Cobbler or a Crumble… Pan Dowdy or a Grunt…Crunch or a Crisp! What’s your “go to” dessert?

Get your fruit on!!

Fruit…it is great fresh, but oh so sweet to bake with!

You’ll find many options at your local Farmers Market, the produce aisle at your local grocer, or beautiful orchards and wineries in the area, fruit abounds!

Peach Crisp Brighter Cobbler jpg

We LOVE fresh fruit, and sharing fun and creative ways to bake with it. Apples, Peaches, Berries…what’s your favorite?

Here are some great fruit baking traditions, and our twist on things.

Is it a Cobbler or a Crumble?

Wikipedia says “Cobbler refers to a variety of dishes, particularly in the United Kingdom and United States, consisting of a fruit or savory filling poured into a large baking dish and covered with a batter, biscuit, or dumpling (in England) before being baked. Some cobbler recipes, especially in the American South, resemble a thick-crusted, deep-dish pie with both a top and bottom crust.”

A crumble, according to Bon Appetit, is, well, more crumbly.  It might contain oatmeal, and will be coarser with chunks of topping. It can also be “freestyled.” Click HERE to see how the cooks at Bon Appetit get their hands all into the crust making, and use a wide variety of fruit to get creative with this classic. Some people also call this a Buckle. Click HERE for Martha Stewart’s Peach Buckle recipe.

What the heck is a Pan Dowdy or a Grunt?

OK, so we know there are cobblers and crumbles, and that they can be made a variety of ways, from Grandma’s to Martha Stewart’s. But what are all of these other strange names, and where did they come from? In addition to the above, we have, a Grunt, a Brown Betty, a Slump, a Pan Dowdy and who knows what else?!?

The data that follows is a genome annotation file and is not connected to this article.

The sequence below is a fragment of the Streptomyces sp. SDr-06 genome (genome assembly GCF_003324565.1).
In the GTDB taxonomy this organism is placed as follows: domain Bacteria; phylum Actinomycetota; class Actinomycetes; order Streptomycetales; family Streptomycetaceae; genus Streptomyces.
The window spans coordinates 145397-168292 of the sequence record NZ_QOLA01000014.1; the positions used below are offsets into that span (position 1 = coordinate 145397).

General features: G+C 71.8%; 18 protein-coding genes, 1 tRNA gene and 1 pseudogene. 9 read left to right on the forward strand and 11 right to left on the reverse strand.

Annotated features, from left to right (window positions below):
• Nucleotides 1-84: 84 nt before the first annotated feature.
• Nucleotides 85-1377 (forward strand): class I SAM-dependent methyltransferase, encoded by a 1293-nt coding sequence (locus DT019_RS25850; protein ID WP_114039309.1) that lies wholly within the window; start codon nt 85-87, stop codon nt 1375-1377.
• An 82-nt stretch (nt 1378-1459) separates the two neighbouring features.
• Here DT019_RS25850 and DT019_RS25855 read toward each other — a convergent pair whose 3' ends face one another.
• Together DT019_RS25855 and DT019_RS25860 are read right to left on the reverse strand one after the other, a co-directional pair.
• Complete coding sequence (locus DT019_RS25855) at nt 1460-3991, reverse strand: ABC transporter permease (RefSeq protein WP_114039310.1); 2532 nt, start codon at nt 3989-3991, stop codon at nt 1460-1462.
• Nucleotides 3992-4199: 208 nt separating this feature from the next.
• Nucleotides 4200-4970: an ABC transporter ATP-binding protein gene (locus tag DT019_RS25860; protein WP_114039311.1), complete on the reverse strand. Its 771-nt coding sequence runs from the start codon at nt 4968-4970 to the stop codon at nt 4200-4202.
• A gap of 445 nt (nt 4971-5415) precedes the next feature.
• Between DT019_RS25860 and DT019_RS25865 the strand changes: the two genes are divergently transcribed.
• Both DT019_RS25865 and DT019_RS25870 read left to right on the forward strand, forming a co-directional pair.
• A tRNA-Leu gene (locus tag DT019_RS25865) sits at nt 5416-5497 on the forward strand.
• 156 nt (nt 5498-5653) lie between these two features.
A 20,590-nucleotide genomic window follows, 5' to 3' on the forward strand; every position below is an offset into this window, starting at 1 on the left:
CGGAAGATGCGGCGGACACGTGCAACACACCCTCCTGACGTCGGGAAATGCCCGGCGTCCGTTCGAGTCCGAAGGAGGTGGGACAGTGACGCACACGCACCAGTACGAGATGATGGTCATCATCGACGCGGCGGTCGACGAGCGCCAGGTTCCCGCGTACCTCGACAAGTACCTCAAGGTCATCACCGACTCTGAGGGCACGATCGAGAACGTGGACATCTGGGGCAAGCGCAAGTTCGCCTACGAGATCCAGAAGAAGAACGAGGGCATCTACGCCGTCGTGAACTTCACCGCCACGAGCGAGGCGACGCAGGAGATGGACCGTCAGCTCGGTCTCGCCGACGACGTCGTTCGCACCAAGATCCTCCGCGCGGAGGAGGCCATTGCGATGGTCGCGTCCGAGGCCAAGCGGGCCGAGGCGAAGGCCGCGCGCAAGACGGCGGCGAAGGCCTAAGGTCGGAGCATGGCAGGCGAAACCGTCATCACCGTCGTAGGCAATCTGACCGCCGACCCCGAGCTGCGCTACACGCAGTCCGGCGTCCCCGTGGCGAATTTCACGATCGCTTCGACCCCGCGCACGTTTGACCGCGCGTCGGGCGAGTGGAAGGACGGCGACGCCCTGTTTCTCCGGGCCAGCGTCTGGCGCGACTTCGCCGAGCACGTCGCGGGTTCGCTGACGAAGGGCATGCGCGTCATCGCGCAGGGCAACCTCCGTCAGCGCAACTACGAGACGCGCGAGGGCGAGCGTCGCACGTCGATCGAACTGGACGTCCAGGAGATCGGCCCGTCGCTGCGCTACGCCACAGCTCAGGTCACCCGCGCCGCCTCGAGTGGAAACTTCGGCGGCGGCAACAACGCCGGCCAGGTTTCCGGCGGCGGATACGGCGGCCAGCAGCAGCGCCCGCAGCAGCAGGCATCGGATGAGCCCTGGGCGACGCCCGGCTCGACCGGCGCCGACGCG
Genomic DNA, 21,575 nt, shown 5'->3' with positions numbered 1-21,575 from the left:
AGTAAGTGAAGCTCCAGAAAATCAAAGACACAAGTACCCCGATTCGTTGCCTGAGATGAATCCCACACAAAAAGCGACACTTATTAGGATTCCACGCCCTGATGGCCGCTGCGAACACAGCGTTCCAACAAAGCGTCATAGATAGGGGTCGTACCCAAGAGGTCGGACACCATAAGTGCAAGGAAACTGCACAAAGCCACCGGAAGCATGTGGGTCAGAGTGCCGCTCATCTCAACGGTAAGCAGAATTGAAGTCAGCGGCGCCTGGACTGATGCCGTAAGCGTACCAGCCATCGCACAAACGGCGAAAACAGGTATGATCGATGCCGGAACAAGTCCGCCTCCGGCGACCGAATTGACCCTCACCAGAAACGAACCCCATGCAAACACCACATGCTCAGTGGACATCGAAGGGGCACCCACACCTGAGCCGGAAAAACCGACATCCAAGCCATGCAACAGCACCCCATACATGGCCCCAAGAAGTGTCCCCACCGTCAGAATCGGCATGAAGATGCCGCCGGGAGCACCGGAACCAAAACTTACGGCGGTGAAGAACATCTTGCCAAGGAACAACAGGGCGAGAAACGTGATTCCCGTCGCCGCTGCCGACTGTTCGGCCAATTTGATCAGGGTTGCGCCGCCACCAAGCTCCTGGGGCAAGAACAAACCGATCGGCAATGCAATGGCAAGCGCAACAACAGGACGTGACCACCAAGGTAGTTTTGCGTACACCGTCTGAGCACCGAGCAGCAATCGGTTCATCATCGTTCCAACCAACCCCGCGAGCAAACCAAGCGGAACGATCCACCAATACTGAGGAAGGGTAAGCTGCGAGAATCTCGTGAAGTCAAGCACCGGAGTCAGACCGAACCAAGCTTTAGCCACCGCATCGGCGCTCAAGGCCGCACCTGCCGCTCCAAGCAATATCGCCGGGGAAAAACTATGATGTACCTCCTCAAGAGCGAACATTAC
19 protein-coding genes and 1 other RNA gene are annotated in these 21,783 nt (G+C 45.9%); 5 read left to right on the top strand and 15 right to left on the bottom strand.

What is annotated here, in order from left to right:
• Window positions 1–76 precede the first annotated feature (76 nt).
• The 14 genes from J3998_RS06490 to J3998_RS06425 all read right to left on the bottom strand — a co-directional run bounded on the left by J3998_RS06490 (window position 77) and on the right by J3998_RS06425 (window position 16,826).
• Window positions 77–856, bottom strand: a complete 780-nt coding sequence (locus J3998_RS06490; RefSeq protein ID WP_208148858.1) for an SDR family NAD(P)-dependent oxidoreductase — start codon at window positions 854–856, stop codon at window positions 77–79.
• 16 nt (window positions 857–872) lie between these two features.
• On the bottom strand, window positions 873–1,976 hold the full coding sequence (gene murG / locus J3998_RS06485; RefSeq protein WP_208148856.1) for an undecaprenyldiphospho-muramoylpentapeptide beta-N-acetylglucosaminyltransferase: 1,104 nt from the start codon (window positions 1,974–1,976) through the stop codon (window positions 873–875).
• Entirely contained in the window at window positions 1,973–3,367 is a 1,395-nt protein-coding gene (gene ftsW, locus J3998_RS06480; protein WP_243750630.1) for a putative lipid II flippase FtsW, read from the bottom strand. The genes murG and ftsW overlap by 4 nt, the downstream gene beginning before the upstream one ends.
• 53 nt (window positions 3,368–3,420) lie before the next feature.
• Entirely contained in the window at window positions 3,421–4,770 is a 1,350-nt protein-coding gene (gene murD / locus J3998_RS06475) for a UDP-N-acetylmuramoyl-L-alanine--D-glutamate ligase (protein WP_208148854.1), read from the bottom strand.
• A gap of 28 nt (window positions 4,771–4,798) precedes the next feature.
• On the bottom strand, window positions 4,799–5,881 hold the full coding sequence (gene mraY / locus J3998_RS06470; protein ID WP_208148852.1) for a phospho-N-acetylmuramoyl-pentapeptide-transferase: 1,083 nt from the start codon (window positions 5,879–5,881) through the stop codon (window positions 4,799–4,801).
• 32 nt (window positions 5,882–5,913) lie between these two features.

grunt

The Grunt or Slump

This sloppy sounding name is actually delicious! Maybe you’ve got grunt or slump bakers in your family?  According to What’s Cooking America, “Early attempts to adapt the English steamed pudding to the primitive cooking equipment available to the Colonists in New England resulted in the grunt and the slump, a simple dumpling-like pudding (basically a cobbler) using local fruit.  Usually cooked on top of the stove.  In Massachusetts, they were known as a grunt (thought to be a description of the sound the berries make as they stew).  In Vermont, Maine, and Rhode Island, the dessert was referred to as a slump.” It actually sounds quite delicious when you put it that way!

Martha Stewart’s Pan Dowdy

We wouldn’t want to leave Martha out of the fruity-desserts-with-strange-names category. Here is Martha’s recipe for Apple Pan Dowdy. Yum!

pandowdy

 

Sturdiwheat Makes It Easy!

Yes, all of those strange names and complicated recipes can make any cook’s head spin. But it doesn